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Table 1 Death due to brainstem herniation in rehydration related hyponatremia.

From: Marathon related death due to brainstem herniation in rehydration-related hyponatraemia: a case report

Reference Gender Age (years) Race Activity Na (mM) Presentation
[1] F 28 Equatorian Marathon --- Said she felt dehydrated, rubber-legged and fell to the pavement. She received rehydration. The time to brainstem herniation was not published. She lost consciousness prior to admission and died in hospital the following day.
[9,10] M 18 Alaska native (Inuit, Yupik) Military marksmanship training at a temperature of 1190 F (43 C). 121 Dizziness, throbbing headache and nausea. With aggressive rehydration (at one stage, 10 U.S. Quarts/9.5 liter in 90 minutes) he started to vomit. Within four hours from the first symptoms, fixed and dilated pupils were recorded. A chest X-ray showed pulmonary oedema. In intensive care he developed sepsis and disseminated intravascular coagulation and died several days later of cardiac arrest. The postmortem showed diffuse cerebral and brainstem oedema, pituitary infarction [9] and hydrocephalus [10]. (Reference 9 and 10 refer to the same patient. Dr Karen O'Brien, personal communication)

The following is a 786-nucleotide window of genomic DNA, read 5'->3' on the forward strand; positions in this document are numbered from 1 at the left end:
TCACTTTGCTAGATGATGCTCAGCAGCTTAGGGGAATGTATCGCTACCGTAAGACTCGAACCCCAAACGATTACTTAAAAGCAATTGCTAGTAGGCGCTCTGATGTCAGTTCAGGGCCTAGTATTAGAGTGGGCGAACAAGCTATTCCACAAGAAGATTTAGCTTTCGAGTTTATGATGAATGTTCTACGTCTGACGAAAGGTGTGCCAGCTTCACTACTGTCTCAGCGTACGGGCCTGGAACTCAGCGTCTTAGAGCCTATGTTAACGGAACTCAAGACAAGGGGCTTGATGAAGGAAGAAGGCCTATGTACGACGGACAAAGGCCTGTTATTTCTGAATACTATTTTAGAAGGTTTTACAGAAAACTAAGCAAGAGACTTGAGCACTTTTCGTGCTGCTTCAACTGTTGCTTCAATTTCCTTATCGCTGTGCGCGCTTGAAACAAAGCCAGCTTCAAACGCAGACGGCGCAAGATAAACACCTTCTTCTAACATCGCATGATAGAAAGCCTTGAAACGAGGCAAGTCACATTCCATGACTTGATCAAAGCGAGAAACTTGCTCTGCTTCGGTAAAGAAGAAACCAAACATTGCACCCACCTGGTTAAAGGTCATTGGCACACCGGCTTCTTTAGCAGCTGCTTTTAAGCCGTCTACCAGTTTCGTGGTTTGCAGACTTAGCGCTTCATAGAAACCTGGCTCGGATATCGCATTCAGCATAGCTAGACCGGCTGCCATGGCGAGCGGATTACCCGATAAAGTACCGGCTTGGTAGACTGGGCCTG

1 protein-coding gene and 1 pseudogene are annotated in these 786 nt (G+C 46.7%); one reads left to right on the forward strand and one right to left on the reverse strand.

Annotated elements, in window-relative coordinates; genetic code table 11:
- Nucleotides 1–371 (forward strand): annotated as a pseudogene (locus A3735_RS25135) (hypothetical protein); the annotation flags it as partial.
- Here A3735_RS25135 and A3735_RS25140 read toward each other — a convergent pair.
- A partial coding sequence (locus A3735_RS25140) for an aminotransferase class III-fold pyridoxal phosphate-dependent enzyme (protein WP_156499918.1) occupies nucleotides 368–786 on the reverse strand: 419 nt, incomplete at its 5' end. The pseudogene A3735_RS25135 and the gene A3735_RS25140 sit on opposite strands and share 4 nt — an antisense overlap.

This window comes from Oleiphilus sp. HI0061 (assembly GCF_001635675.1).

[4] F 32 --- Marathon1 117 Details on symptoms or time course not published2. She developed nephrogenic diabetes insipidus and ws treated with fluid restriction. She died of cardiac arrest due to brainstem herniation. The autopsy confirmed brainstem herniation and showed pituitary infarction. (Dr Allen Arieff, personal communication)
Present M In his 30's Caucasian Marathon 130 Light-headedness and headaches. After rehydration he started to vomit and afterwards suffered a respiratory arrest. The CT brain scan showed midbrain herniation into the foramen magnum and severe hydrocephalus (Figure 1A&B). Formal brainstem death testing was performed 16 hours after he collapsed.
  1. 1The authors report on 7 patients participating in several marathon runs in Texas, California and Canada between 1993 to 1999. Six patients survived, one died.
  2. 2From the 7 reported cases, the diagnosis of hyponatremic encephalopathy was suspected in 6 who were treated with intravenous NaCl. All made a full recovery [4]. The patient who died did so primarily because of mismanagement. She was treated with fluid restriction, a strategy for which there is no supporting data (Dr A Arieff, personal communication).